The Veterans Tracking Application (VTA) is the VA’s interface to DoD’s Joint Patient Tracking Application (JPTA) and supports the passage of information related to the location of wounded, injured or ill service members being transferred from theater to Military Treatment Facilities in the Continental United States (CONUS), who may be transitioning to the VA.  VTA is a critical tool used to support the benefit claims and seamless transition processes. 

The El Paso Clinical Imaging Demonstration leverages the existing BHIE framework to exchange clinical images, descriptive data and reports between the VA and DoD facilities.  As a result of this demonstration, six sites have been selected for installation and testing of the El Paso Imaging prototype are (in order of installation):  Great Lakes/North Chicago, Evans Army Community Hospital/Eastern Colorado Health Care System, Landstuhl Regional Medical Center, National Capital Area (Walter Reed Army Medical Center, National Naval Medical Center, Washington DC VA), VA Polytrauma Centers at Richmond and Tampa, Keesler Medical Center/VA Gulf Coast Health Care System.

In general, the volume of medical information that is being exchanged is growing at a substantial rate.  Every effort is being made to meet the standard of “essential” data referenced in the report of the President’s Commission on America’s Returning Wounded Warriors.

As it relates to achieving the stated objectives of the projects referenced above, the impact of senior leadership in driving the two organizations in the right direction can not be understated.  The Joint Executive Committee (JEC) has been a driving force in setting the long term direction toward true electronic health record and veteran benefits data interoperability.  The addition of the Senior Oversight Committee (SOC), the Overarching Integrated Project Team (OIPT) and Lines of Action (LOA) sub-committees have sharpened the focus and intensity of leadership engagement, expanded leadership engagement to include Under Secretaries and top-level General and Flag Officers, and elevated the topic to the level of the Deputy Secretaries of both Departments, intended to achieve results by addressing cross-organizational issues and dependencies related to returning wounded service members and veterans. 

The Role of Puget Sound Health Care System and Madigan Army Medical Center, the Great Lakes Federal Health Care System,  and other sites in testing and supporting critical data exchange:

Sharing agreements such as the one developed in Tacoma, Washington, between the Puget Sound Health Care System and Madigan Army Medical Center (aka Team Puget Sound) demonstrate new capabilities and functions within products such as BHIE and CHDR.  In the Seattle/Tacoma region the two sites are leveraging the BHIE interface in support of inpatient services provided to VA at Madigan Army Medical Center.  The primary focus is the exchange of discharge summaries and other clinically relevant inpatient notes.  Through these efforts new functionality can be fully tested and incorporated into future national releases.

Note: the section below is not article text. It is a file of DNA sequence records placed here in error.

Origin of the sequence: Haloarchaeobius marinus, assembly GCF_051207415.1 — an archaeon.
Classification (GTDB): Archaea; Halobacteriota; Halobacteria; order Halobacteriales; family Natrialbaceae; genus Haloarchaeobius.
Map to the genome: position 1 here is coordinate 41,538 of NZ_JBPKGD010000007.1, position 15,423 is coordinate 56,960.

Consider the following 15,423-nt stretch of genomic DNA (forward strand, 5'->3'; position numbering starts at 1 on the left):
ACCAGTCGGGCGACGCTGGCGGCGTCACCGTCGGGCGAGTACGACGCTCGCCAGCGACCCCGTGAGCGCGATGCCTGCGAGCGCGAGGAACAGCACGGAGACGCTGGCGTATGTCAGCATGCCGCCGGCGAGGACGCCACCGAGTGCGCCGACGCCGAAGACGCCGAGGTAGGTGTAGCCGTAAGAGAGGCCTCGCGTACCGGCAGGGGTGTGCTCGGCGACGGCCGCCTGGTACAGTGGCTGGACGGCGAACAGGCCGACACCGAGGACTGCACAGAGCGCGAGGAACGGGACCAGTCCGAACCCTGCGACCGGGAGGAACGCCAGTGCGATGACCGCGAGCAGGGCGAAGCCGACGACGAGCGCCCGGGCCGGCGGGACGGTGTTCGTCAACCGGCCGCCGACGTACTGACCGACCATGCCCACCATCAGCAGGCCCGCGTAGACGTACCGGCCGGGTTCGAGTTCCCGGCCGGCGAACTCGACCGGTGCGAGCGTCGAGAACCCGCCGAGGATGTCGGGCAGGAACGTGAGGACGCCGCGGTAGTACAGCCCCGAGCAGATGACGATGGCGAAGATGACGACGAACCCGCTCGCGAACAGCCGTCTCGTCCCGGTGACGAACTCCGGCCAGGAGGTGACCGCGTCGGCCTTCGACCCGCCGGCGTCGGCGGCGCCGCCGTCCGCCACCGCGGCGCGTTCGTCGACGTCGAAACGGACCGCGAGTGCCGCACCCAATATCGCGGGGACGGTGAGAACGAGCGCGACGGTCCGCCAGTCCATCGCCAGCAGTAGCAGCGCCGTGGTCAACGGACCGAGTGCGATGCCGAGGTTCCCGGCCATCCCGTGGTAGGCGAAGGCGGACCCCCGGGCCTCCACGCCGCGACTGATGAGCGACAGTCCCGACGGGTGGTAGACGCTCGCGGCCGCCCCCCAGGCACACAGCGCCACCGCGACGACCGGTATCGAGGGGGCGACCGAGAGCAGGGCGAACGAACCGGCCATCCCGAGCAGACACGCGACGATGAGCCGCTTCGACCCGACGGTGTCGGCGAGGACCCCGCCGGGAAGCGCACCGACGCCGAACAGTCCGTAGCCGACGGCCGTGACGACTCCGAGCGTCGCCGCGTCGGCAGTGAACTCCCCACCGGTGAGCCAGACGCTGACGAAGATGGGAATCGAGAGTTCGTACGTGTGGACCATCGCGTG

While collaborations such as the one in the northwest tend to focus on specific functionality in support of limited sharing agreements, the Great Lakes Federal Health Care Center will eventually push the concepts of medical and administrative data sharing too its limits.  The goal in Federal Health Care Center is to fully integrate the clinical and administrative functions between two health care systems.  Planning activities are underway to develop the local project team required to manage the information technology requirements needed to support the new organization.  Initial activities include the preparation of an integrated project schedule reflecting the expected delivery of local and national capabilities so that the gaps can be evaluated and resolved.  Additionally, an enterprise-level team of resources is being assembled to resolve technical and operational issues that are beyond the local team’s ability to address.  The new Great Lakes System will exercise every element of both clinical and administrative operations; a planned and deliberate approach must be taken to ensure that the business goals are met.  There are certainly advances in the application of information technology that can be applied, however, the process is complex and must be driven by key business decisions and not by IT. 

I would like to thank you Mr. Chairman for giving me the opportunity to testify about the progress being made in clinical information sharing between VA and DoD and I will gladly take any questions at this point.

BHIE Statistics (as of 25 September 07)

MTF Number of correlated Patients Number of new patients * MTF Number of correlated Patients Number of new patients *
Tripler AMC 179,304 52,064 NACC Groton 78,321 33,833
Womack AMC 129,737 41,541 MacDill 70,025 40,028
Leonard Wood ACH 112,676 31,876 NCA 316,981 121,345
Irwin ACH 42,079 13,543 NH Camp Lejeune 136,008 40,672
Eisenhower AMC 246,781 96,654 Wright-Patterson 101,188 47,201
Martin ACH 139,410 39,402 Wm Beaumont AMC 124,275 6,199
Fox AHC 25,061 10,753 NH Corpus Christi 39,399 19,202
Wilford Hall MC 601,170 227,103 Madigan AMC 201,519 63,392
Darnall ACH 135,239 40,465 Landstuhl RMC 436,716 100,922
Elmendorf 40,717 13,153 NMC Portsmouth 303,976 97,422
Keesler 171,436 70,101 NH Pensacola 112,551 40,413
O'Callaghan FH 75,777 22,619 NH Great Lakes 134,931 36,955
Kirtland 77,066 55,796 NH Jacksonville 135,111 54,682
Lyster AHC 30,868 12,355 NMC San Diego 243,934 60,644
Bassett ACH 22,357 5,711 NH Lemoore 23,752 8,711
David Grant MC 150,067 68,902 NH Charleston 119,450 36,356
Evans ACH 107,596 40,602 NH Camp Pendleton 165,589 49,444
Total # of Unique Patients**

2,386,625

1,033,658

*Patients not in the FHIE Domain

**Columns do not add tot he total, since patients have been seen at multiple facilities.